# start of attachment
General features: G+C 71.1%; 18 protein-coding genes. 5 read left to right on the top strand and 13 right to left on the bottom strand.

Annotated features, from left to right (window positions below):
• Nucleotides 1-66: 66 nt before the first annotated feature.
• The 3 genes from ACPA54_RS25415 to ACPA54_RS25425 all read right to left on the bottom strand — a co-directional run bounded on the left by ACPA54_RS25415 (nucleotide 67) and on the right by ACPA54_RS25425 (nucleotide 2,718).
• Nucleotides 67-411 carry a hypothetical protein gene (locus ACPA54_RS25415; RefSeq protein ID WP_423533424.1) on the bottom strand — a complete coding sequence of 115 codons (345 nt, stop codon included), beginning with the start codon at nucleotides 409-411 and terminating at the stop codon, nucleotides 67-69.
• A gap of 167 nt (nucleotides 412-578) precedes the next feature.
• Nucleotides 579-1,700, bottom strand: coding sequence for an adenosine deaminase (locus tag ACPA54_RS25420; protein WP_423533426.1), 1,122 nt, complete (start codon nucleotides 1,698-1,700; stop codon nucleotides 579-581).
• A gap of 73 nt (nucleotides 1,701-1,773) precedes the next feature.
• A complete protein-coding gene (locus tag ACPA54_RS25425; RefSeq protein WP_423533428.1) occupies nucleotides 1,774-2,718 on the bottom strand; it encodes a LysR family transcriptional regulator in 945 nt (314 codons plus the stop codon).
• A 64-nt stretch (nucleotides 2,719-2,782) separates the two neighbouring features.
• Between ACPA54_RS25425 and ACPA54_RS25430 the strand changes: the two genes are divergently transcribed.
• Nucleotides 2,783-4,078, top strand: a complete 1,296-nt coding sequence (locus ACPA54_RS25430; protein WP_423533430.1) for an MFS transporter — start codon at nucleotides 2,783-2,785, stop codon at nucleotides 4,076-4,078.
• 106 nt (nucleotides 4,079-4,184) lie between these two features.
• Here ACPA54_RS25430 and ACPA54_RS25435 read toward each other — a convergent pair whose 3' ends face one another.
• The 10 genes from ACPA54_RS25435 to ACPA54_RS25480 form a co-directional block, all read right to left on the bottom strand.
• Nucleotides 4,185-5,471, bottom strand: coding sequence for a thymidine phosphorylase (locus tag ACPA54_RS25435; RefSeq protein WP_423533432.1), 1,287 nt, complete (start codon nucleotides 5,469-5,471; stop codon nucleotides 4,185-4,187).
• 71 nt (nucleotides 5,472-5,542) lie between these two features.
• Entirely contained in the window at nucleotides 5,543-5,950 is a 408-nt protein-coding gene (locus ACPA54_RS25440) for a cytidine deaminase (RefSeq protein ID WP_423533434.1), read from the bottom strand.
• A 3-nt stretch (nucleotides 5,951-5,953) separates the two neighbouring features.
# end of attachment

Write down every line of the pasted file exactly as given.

General features: G+C 71.1%; 18 protein-coding genes. 5 read left to right on the top strand and 13 right to left on the bottom strand.

Annotated features, from left to right (window positions below):
• Nucleotides 1-66: 66 nt before the first annotated feature.
• The 3 genes from ACPA54_RS25415 to ACPA54_RS25425 all read right to left on the bottom strand — a co-directional run bounded on the left by ACPA54_RS25415 (nucleotide 67) and on the right by ACPA54_RS25425 (nucleotide 2,718).
• Nucleotides 67-411 carry a hypothetical protein gene (locus ACPA54_RS25415; RefSeq protein ID WP_423533424.1) on the bottom strand — a complete coding sequence of 115 codons (345 nt, stop codon included), beginning with the start codon at nucleotides 409-411 and terminating at the stop codon, nucleotides 67-69.
• A gap of 167 nt (nucleotides 412-578) precedes the next feature.
• Nucleotides 579-1,700, bottom strand: coding sequence for an adenosine deaminase (locus tag ACPA54_RS25420; protein WP_423533426.1), 1,122 nt, complete (start codon nucleotides 1,698-1,700; stop codon nucleotides 579-581).
• A gap of 73 nt (nucleotides 1,701-1,773) precedes the next feature.
• A complete protein-coding gene (locus tag ACPA54_RS25425; RefSeq protein WP_423533428.1) occupies nucleotides 1,774-2,718 on the bottom strand; it encodes a LysR family transcriptional regulator in 945 nt (314 codons plus the stop codon).
• A 64-nt stretch (nucleotides 2,719-2,782) separates the two neighbouring features.
• Between ACPA54_RS25425 and ACPA54_RS25430 the strand changes: the two genes are divergently transcribed.
• Nucleotides 2,783-4,078, top strand: a complete 1,296-nt coding sequence (locus ACPA54_RS25430; protein WP_423533430.1) for an MFS transporter — start codon at nucleotides 2,783-2,785, stop codon at nucleotides 4,076-4,078.
• 106 nt (nucleotides 4,079-4,184) lie between these two features.
• Here ACPA54_RS25430 and ACPA54_RS25435 read toward each other — a convergent pair whose 3' ends face one another.
• The 10 genes from ACPA54_RS25435 to ACPA54_RS25480 form a co-directional block, all read right to left on the bottom strand.
• Nucleotides 4,185-5,471, bottom strand: coding sequence for a thymidine phosphorylase (locus tag ACPA54_RS25435; RefSeq protein WP_423533432.1), 1,287 nt, complete (start codon nucleotides 5,469-5,471; stop codon nucleotides 4,185-4,187).
• 71 nt (nucleotides 5,472-5,542) lie between these two features.
• Entirely contained in the window at nucleotides 5,543-5,950 is a 408-nt protein-coding gene (locus ACPA54_RS25440) for a cytidine deaminase (RefSeq protein ID WP_423533434.1), read from the bottom strand.
• A 3-nt stretch (nucleotides 5,951-5,953) separates the two neighbouring features.